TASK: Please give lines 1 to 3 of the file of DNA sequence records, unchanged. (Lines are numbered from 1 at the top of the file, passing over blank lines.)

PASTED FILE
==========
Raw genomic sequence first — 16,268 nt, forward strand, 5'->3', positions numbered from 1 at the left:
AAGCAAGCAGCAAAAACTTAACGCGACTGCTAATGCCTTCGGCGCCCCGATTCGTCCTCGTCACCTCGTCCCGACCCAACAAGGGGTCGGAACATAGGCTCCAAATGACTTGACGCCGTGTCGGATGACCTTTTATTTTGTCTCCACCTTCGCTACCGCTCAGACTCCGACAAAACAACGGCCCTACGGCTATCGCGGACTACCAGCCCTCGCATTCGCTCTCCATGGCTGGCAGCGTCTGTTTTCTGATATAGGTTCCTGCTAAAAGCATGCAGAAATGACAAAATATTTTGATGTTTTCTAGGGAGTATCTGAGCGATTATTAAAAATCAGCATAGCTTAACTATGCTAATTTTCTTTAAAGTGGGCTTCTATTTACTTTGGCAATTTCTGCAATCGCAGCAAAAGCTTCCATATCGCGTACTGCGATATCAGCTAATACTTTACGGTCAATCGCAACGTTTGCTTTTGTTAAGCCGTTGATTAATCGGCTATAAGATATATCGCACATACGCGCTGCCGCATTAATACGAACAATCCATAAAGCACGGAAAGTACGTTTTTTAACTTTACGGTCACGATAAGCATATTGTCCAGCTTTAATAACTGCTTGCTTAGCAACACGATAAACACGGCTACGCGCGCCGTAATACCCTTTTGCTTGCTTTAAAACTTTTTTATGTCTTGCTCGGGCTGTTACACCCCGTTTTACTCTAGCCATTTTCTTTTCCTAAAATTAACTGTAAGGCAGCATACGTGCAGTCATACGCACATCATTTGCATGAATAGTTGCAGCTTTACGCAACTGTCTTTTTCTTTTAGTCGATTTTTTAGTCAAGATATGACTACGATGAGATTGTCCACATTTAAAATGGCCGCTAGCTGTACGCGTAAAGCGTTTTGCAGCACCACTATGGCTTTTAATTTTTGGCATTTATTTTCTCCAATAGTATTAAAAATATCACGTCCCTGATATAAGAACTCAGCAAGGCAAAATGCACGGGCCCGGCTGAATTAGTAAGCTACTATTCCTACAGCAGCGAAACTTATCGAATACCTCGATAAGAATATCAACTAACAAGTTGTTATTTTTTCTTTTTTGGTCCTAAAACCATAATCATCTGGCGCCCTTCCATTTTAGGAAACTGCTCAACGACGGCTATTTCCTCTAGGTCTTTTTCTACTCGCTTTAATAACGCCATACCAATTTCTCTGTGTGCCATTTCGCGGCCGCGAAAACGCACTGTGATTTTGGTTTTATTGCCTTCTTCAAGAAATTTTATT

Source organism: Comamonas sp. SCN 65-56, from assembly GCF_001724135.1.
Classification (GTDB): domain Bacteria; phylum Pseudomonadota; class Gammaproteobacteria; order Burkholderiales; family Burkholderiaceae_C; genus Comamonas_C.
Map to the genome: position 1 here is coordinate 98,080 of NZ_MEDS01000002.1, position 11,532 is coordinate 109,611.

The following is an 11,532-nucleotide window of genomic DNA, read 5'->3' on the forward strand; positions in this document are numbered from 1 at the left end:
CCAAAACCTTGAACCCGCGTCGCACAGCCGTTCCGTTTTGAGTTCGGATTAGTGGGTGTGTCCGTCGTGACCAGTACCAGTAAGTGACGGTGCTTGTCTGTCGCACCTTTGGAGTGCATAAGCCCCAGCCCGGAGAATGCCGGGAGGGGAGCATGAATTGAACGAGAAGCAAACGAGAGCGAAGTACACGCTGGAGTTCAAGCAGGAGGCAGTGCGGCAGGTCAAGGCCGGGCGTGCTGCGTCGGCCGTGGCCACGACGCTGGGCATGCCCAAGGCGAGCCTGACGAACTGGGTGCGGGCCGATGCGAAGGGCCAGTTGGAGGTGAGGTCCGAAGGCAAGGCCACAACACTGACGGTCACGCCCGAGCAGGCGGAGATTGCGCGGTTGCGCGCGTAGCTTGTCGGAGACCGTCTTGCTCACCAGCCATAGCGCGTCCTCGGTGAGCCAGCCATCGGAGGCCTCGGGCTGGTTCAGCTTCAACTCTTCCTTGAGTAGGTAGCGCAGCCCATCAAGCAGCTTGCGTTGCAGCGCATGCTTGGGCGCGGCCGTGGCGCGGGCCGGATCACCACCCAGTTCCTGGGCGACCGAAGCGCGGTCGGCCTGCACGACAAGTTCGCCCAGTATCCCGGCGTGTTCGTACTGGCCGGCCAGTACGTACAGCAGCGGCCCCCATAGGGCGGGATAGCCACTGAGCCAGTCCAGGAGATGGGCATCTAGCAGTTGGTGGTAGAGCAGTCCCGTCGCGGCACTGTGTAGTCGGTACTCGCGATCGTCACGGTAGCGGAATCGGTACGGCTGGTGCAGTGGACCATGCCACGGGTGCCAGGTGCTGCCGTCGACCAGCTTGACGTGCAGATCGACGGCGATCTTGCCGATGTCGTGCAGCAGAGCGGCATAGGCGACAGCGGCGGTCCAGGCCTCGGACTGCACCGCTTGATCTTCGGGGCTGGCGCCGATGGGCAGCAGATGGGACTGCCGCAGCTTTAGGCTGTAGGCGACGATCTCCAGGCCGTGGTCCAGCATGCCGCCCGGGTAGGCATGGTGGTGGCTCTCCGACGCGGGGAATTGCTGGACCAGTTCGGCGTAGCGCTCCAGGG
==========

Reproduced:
Raw genomic sequence first — 16,268 nt, forward strand, 5'->3', positions numbered from 1 at the left:
AAGCAAGCAGCAAAAACTTAACGCGACTGCTAATGCCTTCGGCGCCCCGATTCGTCCTCGTCACCTCGTCCCGACCCAACAAGGGGTCGGAACATAGGCTCCAAATGACTTGACGCCGTGTCGGATGACCTTTTATTTTGTCTCCACCTTCGCTACCGCTCAGACTCCGACAAAACAACGGCCCTACGGCTATCGCGGACTACCAGCCCTCGCATTCGCTCTCCATGGCTGGCAGCGTCTGTTTTCTGATATAGGTTCCTGCTAAAAGCATGCAGAAATGACAAAATATTTTGATGTTTTCTAGGGAGTATCTGAGCGATTATTAAAAATCAGCATAGCTTAACTATGCTAATTTTCTTTAAAGTGGGCTTCTATTTACTTTGGCAATTTCTGCAATCGCAGCAAAAGCTTCCATATCGCGTACTGCGATATCAGCTAATACTTTACGGTCAATCGCAACGTTTGCTTTTGTTAAGCCGTTGATTAATCGGCTATAAGATATATCGCACATACGCGCTGCCGCATTAATACGAACAATCCATAAAGCACGGAAAGTACGTTTTTTAACTTTACGGTCACGATAAGCATATTGTCCAGCTTTAATAACTGCTTGCTTAGCAACACGATAAACACGGCTACGCGCGCCGTAATACCCTTTTGCTTGCTTTAAAACTTTTTTATGTCTTGCTCGGGCTGTTACACCCCGTTTTACTCTAGCCATTTTCTTTTCCTAAAATTAACTGTAAGGCAGCATACGTGCAGTCATACGCACATCATTTGCATGAATAGTTGCAGCTTTACGCAACTGTCTTTTTCTTTTAGTCGATTTTTTAGTCAAGATATGACTACGATGAGATTGTCCACATTTAAAATGGCCGCTAGCTGTACGCGTAAAGCGTTTTGCAGCACCACTATGGCTTTTAATTTTTGGCATTTATTTTCTCCAATAGTATTAAAAATATCACGTCCCTGATATAAGAACTCAGCAAGGCAAAATGCACGGGCCCGGCTGAATTAGTAAGCTACTATTCCTACAGCAGCGAAACTTATCGAATACCTCGATAAGAATATCAACTAACAAGTTGTTATTTTTTCTTTTTTGGTCCTAAAACCATAATCATCTGGCGCCCTTCCATTTTAGGAAACTGCTCAACGACGGCTATTTCCTCTAGGTCTTTTTCTACTCGCTTTAATAACGCCATACCAATTTCTCTGTGTGCCATTTCGCGGCCGCGAAAACGCACTGTGATTTTGGTTTTATTGCCTTCTTCAAGAAATTTTATT

Source organism: Comamonas sp. SCN 65-56, from assembly GCF_001724135.1.